American Society of Echocardiography Lays out Clinical Applications and Safety Considerations
MORRISVILLE, N.C., Nov. 4 /PRNewswire/ -- The American Society of Echocardiography (ASE) today backed the use of contrast agents, used to enhance echocardiogram images, and provided a guide for physicians who may be hesitant to use the contrast agents following a 2007 Food and Drug Administration (FDA) black box warning. In a new statement, supported by expert consensus opinion, critical review, and evidence-based research, ASE outlines why, when and how the contrast agents should be used to enhance diagnosis, the role for each person in the lab, and methods to implement contrast in the lab. The statement, "The American Society of Echocardiography Consensus Statement on the Clinical Applications of Ultrasonic Contrast Agents in Echocardiography," was released in the November 2008 issue of The Journal of the American Society of Echocardiography.
Cardiologists use echocardiograms (live, real-time ultrasound images of the beating heart) to evaluate the heart's performance, as well as the structures of the heart. The consensus statement affirms that contrast enhancement is an essential part of modern, quality-driven echocardiography laboratories inside and outside the hospital where both resting and stress echo testing are done.
"Ultrasound contrast agents have an established role in clinical diagnosis, patient management and clinical research," said Dr. Sharon Mulvagh, one of the lead authors of the document. "Contrast agents can provide sonographers and physicians the clear images they need to diagnose life threatening heart conditions that may not be otherwise visible."
Acknowledging that the FDA black box warning initiated in 2007 and
revised in 2008 may weigh heavily on concerned physicians, ASE outlined the
proven benefits of contrast agents in its consensus statement, and reviewed
the specific contraindications which include significant intracardiac
shunts, and known hypersensitivity. Beyond the obvious benefits of being
able to clearly see heart structures in patients with poor images, most
commonly due to intervening fat and lung tissues, unique benefits include
-- Contrast enhanced echocardiography in the emergency department can play
a useful role in the triage of patients with chest pain through
accurate, early diagnosis.
-- Contrast enhancement in technically difficult to image patients in the
intensive care unit (ICU) can be used to provide bedside assessment of
cardiac structure and function without having to resort to more invasive
procedures (such as placing a probe into the esophagus and stomach).
-- The accuracy of contrast echocardiography has been validated for the
qualitative and quantitative assessment of the heart chambers and should
be considered in patients in whom precise information is clinically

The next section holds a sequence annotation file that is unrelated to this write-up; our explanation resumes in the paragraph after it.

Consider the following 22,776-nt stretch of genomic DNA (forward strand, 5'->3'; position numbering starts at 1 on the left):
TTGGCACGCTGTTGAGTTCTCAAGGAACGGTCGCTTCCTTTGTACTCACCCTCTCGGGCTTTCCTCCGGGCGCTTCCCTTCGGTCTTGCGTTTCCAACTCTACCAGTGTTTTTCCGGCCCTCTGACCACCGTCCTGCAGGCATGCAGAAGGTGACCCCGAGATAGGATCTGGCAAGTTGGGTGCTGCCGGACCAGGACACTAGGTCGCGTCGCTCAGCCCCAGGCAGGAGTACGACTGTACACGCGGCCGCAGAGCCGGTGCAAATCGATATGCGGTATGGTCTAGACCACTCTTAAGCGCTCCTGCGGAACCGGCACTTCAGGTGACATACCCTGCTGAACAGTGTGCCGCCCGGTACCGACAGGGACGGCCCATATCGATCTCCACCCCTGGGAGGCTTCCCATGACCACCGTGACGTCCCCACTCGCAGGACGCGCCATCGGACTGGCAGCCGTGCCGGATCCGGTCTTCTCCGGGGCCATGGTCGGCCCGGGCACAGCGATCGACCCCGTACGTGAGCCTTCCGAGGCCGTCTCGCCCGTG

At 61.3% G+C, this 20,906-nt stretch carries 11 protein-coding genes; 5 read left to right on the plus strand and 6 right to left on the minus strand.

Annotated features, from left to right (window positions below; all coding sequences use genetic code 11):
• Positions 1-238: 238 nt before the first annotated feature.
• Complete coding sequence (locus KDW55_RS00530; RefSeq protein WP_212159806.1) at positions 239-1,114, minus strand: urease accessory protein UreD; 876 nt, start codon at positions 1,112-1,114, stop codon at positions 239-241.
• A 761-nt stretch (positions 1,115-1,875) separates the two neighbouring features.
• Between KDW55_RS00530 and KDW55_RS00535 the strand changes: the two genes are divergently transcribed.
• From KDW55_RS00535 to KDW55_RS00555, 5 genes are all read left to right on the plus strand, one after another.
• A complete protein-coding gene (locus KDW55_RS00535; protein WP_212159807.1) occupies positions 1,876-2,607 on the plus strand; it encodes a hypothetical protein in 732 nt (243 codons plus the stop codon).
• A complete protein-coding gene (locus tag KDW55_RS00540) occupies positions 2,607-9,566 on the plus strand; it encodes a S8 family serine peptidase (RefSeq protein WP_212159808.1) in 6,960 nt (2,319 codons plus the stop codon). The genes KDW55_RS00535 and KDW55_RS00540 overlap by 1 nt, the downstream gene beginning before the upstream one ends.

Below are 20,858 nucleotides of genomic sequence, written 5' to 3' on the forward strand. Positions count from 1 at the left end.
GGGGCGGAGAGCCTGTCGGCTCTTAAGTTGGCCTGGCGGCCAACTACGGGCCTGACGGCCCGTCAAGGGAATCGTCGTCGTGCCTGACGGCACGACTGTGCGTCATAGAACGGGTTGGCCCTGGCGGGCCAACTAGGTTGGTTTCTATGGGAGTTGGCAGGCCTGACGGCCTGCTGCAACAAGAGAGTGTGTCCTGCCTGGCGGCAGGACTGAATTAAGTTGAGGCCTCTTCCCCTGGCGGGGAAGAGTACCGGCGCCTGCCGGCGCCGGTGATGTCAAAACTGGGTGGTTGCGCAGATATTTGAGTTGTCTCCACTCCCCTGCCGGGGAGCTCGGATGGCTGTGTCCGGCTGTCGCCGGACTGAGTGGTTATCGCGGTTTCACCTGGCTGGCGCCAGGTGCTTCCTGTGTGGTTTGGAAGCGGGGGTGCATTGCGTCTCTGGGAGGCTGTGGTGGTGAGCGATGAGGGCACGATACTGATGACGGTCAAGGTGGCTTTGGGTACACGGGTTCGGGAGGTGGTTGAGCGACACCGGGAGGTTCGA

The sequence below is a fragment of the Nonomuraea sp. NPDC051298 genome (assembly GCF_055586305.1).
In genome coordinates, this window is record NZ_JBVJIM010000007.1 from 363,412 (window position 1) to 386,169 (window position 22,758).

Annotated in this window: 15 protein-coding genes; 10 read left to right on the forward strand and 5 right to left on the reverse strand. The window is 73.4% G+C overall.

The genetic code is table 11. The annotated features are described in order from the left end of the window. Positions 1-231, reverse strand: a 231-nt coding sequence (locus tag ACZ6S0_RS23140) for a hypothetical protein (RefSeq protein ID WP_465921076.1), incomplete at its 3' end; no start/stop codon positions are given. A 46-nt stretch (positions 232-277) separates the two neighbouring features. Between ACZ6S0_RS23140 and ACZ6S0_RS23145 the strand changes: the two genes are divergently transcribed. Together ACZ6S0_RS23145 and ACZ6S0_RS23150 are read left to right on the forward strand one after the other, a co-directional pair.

required - such as patients under consideration for medical devices or
potential heart transplant.
"Those in the medical field concerned about the safety of ultrasound contrast agents should consider the proven efficacy, the previously established safety of these compounds, and the potential risk of alternative procedures," said Dr. William A. Zoghbi, President of the American Society of Echocardiography. "Ultrasound contrast agents have been safely and effectively used in echocardiography studies performed in the echo lab, emergency department, ICU, interventional cardiology suite, and operating room."
ASE also noted that contrast agent use is cost-effective when used in an appropriate and efficient manner. Contrast echocardiography can convert a technically difficult, nondiagnostic stress echocardiogram into an accurate diagnostic study and avoid either an unachievable, missed or wrong diagnosis. This obviates the need for putting the patient through further testing and improves efficiency, resulting in cost savings.
ASE advises the medical community that implementation of a contrast program requires a strong commitment to quality on the part of the medical director. Laboratories that have been successful in establishing contrast agent use have uniformly implemented a practice by which the sonographer, at the beginning of the study, identifies the need for the use of a contrast agent, on the basis of a standing order that clearly describes appropriate indications and addresses the relatively few contraindications.
To read the full document, visit http://www.asecho.org.
The American Society of Echocardiography (ASE) is a professional
organization of physicians, cardiac sonographers, nurses and scientists
involved in echocardiography, the use of ultrasound to image the heart and
cardiovascular system. The organization was founded in 1975 and has more
than 14,000 members nationally and internationally. For more information on
ASE, visit http://www.asecho.org or ASE's Public Information site,
Contact: Katy Funk
|SOURCE The American Society of Echocardiography|
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